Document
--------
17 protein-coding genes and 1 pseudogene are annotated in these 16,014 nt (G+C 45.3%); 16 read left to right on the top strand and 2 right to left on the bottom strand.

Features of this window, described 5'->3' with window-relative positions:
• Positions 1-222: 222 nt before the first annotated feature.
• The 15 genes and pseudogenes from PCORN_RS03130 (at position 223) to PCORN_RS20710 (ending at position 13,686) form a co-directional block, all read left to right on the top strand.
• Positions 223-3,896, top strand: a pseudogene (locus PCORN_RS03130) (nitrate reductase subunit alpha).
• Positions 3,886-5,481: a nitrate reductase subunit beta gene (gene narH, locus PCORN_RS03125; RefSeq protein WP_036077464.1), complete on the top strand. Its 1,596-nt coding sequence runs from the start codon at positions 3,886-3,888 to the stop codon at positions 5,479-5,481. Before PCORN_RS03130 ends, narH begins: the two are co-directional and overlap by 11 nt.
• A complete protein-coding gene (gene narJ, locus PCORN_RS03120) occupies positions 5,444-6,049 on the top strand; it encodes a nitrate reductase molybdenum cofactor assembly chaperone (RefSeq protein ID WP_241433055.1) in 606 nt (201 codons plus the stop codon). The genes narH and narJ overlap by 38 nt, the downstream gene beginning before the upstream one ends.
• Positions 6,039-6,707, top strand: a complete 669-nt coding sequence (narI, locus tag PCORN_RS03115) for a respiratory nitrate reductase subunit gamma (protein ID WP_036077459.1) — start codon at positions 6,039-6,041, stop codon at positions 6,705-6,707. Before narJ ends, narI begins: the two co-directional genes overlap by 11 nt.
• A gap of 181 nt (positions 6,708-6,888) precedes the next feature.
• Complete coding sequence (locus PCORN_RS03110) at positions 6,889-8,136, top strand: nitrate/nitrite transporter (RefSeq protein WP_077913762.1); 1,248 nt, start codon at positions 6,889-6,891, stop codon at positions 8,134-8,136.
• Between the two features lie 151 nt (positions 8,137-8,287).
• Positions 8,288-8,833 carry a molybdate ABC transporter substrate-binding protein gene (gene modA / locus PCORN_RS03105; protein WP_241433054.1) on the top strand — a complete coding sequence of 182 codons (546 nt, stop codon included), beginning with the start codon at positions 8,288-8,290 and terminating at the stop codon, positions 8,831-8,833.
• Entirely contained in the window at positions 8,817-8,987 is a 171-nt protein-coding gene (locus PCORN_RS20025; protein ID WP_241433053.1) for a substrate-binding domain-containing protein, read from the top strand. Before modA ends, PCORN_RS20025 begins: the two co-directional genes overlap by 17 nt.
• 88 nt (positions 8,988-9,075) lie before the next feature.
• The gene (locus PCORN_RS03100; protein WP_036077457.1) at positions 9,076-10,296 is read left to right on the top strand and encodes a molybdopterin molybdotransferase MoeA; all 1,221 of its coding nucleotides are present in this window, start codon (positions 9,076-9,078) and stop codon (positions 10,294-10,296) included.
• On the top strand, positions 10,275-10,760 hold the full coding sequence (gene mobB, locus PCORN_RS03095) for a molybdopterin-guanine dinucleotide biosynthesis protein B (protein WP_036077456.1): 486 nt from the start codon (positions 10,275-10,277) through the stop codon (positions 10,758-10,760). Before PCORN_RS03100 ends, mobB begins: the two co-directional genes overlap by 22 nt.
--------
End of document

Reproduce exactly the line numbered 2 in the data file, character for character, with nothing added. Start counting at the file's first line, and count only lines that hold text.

Features of this window, described 5'->3' with window-relative positions: